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By Kim Murphy
Murphy & Murphy Southern California Realty 

Real Estate Round-Up: The gift of technology


Last updated 5/11/2020 at 10:30am

Do not get me wrong, there are many parts of the all-encompassing technology apps that truly make me uncomfortable. And if I really considered the overriding exposure to any data transmitted via the cloud, I would be opposed to all of it. However, given the current California “stay at home” mandate, everyone has had to adapt, and adapt we have.

Normally, this time of year, I am in Sacramento for the California Association of Realtors legislative meetings. Association members spend five days in Sacramento attending the spring meetings and visiting with state legislators.

That conference was not possible this year, so the association took all their meetings online utilizing Zoom video. The Zoom platform has allowed them to hold meetings with nearly 1,000 in attendance. It is amazing. It is a bit like watching a giant “Brady Bunch Intro” with each participant’s smiling face in their very own square.

The platform allows for full audio and video communication with all participants. It has a voting application, a written comments application and even an emotion application, where attendees can clap their hands or raise their hand if they have a question.

CAR spread the meetings out over two weeks, which made it possible for directors to attend more meetings than would have been possible if they were physically there and for meeting times to extend in order to complete a discussion or take a vote. The cost savings was huge and yet the productivity has been excellent.

Zoom video can be utilized throughout individual real estate transactions. As a seller or a buyer, residents can virtually “meet” with their Realtor to discuss documents, negotiations or strategies. Do not get me wrong, I am still and will always be a believer in the value of personal, face-to-face, communication, but during these unique times Zoom is a tool everyone can embrace.

Previous online tools that Realtors have used for quite some time now, include “DocuSign” and “Glide.” Both these apps allow buyers and sellers to complete many forms online and sign them with their designated signature. The online use does not remove them from the responsibility of reviewing and comprehending what they are signing, but it streamlines the process.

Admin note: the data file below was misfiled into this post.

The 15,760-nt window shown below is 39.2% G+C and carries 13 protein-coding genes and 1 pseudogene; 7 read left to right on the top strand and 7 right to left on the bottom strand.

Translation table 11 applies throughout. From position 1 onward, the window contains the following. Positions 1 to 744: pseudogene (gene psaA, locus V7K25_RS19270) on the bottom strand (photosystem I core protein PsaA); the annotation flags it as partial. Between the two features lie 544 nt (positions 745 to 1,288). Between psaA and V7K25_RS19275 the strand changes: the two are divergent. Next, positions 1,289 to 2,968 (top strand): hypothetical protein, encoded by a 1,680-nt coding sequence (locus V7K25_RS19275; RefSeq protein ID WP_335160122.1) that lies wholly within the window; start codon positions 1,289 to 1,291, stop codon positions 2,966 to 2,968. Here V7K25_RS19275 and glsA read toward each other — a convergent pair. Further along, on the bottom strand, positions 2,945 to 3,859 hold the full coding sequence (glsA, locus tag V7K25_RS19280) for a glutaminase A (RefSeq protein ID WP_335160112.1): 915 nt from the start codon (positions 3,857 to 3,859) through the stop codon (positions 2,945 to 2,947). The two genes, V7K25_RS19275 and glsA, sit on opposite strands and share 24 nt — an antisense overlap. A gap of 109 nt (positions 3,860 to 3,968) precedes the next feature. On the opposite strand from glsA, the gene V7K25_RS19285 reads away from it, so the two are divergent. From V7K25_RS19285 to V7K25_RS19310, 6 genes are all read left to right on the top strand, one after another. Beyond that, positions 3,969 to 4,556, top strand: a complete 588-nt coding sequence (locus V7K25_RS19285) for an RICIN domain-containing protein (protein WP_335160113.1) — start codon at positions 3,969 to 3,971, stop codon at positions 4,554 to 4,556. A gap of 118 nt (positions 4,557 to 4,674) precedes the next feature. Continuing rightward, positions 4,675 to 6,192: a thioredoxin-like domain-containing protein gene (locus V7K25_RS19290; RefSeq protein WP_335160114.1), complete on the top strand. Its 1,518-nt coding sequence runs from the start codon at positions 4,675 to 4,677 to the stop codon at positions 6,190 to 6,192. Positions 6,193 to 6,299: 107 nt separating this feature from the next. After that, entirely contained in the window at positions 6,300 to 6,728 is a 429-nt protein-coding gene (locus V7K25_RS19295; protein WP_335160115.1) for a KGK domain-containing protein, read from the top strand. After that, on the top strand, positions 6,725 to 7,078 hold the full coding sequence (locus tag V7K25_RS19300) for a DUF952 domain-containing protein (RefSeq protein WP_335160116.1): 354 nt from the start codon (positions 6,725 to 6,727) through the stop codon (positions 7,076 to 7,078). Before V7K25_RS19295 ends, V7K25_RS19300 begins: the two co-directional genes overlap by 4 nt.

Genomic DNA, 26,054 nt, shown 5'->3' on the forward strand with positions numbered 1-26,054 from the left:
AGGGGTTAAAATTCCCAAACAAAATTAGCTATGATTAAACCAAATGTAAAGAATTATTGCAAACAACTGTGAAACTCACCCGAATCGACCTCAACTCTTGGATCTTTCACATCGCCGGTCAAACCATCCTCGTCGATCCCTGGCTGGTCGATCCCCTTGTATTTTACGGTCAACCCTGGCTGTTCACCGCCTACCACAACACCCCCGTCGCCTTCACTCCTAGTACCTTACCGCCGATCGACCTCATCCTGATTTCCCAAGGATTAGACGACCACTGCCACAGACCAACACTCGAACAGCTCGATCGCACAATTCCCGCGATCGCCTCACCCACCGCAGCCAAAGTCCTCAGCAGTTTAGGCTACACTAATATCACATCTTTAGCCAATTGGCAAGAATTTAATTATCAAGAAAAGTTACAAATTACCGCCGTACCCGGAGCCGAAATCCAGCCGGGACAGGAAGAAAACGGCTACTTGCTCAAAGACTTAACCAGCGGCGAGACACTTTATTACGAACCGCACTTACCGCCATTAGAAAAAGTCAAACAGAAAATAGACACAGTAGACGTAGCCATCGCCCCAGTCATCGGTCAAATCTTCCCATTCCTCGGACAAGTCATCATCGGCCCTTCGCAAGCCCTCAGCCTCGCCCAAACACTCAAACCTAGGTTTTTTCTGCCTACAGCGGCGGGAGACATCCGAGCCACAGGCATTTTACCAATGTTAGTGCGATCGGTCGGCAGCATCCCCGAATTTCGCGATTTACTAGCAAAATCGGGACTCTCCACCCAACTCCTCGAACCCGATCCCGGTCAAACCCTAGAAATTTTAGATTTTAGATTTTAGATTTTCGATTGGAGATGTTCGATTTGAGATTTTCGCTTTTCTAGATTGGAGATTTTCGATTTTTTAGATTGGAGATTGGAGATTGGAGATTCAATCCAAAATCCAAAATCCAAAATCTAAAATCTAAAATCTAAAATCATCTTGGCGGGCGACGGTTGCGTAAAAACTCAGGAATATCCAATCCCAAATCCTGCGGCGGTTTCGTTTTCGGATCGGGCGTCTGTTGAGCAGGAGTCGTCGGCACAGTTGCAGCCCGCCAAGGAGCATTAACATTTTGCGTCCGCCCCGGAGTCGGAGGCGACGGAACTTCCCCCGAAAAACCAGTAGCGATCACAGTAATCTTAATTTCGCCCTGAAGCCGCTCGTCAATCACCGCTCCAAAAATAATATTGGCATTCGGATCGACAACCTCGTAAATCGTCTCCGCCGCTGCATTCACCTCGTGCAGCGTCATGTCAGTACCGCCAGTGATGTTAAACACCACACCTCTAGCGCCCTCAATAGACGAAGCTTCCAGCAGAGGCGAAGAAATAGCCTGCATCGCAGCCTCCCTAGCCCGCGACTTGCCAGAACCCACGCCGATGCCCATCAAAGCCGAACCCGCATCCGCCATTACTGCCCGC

Think about it this way. When email came on the scene, it was an online app. Look how email has transformed communication. Many people could not live without it. What about, texting? It is a very quick way to get a small amount of information to someone else, which is saved in both the sender’s and the recipient’s phone history. This way all parties can refer to it at a later time. Both technology apps have become mainstream.

I do think it is funny, however, when someone sends me a text that requires a lengthy response, so I call them rather than text them, and they do not answer their phone. I know they are in the presence of their phone because they just sent the text, but they do not answer their phone, because they prefer texting as their form of communication. I will send a text to them that simply says, “Call me please.”

Another, not so new, but underutilized real estate tool is the 3-D walkthrough. A special camera with some very specialized software can allow a prospective buyer to walk through a home. It allows a potential buyer to get a feel for the flow of the floorplan and the arrangement of the rooms in the home. Viewers can even scroll up or down to look at the detail of the flooring or the type of light fixtures or cabinetry in the home.

In my humble opinion, none of these tools will ever replace personal relationships or interaction. However, when buyers and sellers are given lemons, these apps are a way of making lemonade.

The moral of this story is that real estate is being conducted. Sellers are selling homes and buyers are buying them. They are just doing things a little differently than they did them in February.

Contact us, via text, email, phone or just stop by the office on Main Avenue. We are here to meet you in your comfort zone, with whatever tools work for you. But there is no need to stand on the sidelines when technology is providing a path to keep moving forward.

Thanks for reading. Hope to “see” you soon.

Kim Murphy can be reached at [email protected] or (760) 415-9292 or at 130 N. Main Ave. in Fallbrook. Her broker license is #01229921, and she is on the board of directors for the California Association of Realtors.


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